This article examines and critiques the American copyright regime's increasingly protective approach to video games and their subject matter. Over the past decade, a trio of district court decisions have bolstered protection for video games by relaxing standards for protectability and substantial similarity. Subsequent rulings, concerning both games and other forms of intellectual property, suggest this protective streak will continue. While heightened protection might provide a necessary deterrent to ‘cloning’ and other kinds of impermissible copying, it will also endanger valuable forms of appropriation. After decades of limited copyright involvement, mimesis has become an important element of game creation – widely tolerated by the gaming community as a source of inspiration, interoperability, and cultural conversation. A more expansive view of protectability may inhibit imitative behavior that has, in the past, benefited new creators and fans without harming the economic expectations of prior authors. Moreover, that new approach, which relies heavily on juries for unpredictable, case-by-case determinations, may restrict the financial and creative outlook of the video game industry at large.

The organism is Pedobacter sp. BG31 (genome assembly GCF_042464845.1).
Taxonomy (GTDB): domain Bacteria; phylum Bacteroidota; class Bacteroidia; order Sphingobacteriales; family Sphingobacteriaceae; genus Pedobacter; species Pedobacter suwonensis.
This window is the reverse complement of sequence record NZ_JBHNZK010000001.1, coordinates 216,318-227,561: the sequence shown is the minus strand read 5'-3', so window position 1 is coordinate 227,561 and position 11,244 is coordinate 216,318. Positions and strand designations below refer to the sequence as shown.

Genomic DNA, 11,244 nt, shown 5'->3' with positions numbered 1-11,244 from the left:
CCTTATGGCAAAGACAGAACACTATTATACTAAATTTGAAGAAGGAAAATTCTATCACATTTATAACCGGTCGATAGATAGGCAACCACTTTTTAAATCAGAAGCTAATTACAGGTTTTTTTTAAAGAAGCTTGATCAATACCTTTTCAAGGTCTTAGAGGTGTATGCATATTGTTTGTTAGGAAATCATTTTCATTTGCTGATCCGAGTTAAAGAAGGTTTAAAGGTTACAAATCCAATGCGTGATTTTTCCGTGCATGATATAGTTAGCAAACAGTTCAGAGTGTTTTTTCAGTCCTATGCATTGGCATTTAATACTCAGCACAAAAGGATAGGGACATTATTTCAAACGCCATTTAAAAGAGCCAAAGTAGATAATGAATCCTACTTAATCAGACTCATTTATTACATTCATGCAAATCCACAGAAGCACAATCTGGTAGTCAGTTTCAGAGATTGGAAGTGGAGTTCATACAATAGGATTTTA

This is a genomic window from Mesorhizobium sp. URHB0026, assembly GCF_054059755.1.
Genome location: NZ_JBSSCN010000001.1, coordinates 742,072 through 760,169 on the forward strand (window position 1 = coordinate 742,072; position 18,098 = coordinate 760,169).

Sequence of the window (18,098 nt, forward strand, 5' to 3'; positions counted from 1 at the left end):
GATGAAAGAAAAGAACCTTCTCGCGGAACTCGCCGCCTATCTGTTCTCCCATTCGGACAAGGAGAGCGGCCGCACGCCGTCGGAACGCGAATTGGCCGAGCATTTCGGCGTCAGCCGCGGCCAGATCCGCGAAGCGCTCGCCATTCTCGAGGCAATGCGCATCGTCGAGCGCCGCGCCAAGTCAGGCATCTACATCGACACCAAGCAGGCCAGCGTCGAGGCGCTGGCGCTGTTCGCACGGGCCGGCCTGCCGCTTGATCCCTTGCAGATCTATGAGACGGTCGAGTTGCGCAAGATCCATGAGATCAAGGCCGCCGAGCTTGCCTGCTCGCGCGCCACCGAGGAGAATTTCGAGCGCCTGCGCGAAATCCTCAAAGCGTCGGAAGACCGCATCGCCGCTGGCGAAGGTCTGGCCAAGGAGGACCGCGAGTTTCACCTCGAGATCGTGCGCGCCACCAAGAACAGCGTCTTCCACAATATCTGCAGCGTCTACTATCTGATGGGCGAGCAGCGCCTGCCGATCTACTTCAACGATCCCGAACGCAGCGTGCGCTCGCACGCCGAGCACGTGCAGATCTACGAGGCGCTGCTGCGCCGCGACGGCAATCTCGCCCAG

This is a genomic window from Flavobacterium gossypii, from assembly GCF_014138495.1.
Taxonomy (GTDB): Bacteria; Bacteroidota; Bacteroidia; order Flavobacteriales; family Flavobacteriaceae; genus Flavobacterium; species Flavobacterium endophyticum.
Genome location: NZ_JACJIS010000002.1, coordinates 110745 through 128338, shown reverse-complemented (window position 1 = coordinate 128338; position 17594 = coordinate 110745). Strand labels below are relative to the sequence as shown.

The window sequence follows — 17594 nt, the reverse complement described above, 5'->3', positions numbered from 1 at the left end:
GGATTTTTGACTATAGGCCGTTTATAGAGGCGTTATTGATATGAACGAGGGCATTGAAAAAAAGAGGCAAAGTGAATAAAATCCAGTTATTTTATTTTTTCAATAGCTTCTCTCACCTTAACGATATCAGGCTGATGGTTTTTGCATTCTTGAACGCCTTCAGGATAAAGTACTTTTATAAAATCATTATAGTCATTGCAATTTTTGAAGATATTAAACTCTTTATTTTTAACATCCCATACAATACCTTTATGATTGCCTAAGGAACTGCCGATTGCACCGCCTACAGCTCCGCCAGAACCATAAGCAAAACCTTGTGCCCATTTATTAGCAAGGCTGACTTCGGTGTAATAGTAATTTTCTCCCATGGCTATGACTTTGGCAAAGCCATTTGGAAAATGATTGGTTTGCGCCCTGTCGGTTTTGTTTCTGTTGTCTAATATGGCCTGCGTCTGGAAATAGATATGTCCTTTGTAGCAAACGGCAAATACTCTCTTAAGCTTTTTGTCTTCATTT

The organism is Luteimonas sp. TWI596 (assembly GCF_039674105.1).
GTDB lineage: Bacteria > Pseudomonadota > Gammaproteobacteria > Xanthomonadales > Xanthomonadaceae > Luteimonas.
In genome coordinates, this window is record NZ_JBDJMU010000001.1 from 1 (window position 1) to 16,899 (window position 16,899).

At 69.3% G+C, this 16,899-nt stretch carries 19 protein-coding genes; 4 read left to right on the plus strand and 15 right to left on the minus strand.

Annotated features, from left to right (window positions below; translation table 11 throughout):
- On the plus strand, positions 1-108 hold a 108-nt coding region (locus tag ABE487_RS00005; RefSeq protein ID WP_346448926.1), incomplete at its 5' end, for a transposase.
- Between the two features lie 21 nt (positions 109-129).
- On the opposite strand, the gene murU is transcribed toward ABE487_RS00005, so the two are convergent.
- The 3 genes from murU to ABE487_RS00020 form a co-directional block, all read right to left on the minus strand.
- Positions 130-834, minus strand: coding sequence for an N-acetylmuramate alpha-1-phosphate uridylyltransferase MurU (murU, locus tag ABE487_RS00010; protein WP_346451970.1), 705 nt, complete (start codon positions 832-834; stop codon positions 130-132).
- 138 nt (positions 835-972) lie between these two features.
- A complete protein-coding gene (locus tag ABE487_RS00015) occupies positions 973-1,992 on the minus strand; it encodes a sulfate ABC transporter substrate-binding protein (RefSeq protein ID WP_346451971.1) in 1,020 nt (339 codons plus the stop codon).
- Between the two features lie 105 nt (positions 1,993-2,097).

In its first section, this article identifies the elements of video games that have been deemed protectable under copyright law. The second section summarizes foundational video game case law, in which courts established restrictive standards for protectability and substantial similarity. The third then discusses the paradigm shift towards more expansive protectability, recounting cases where courts found games worthy of heightened protection. In its fourth section, this article argues that the protective trend has yet to peak, looking to evidence gleaned from recent copyright suits. A concluding section outlines the risks of overprotection, cautioning against a potentially unreasoned and impractical copyright standard.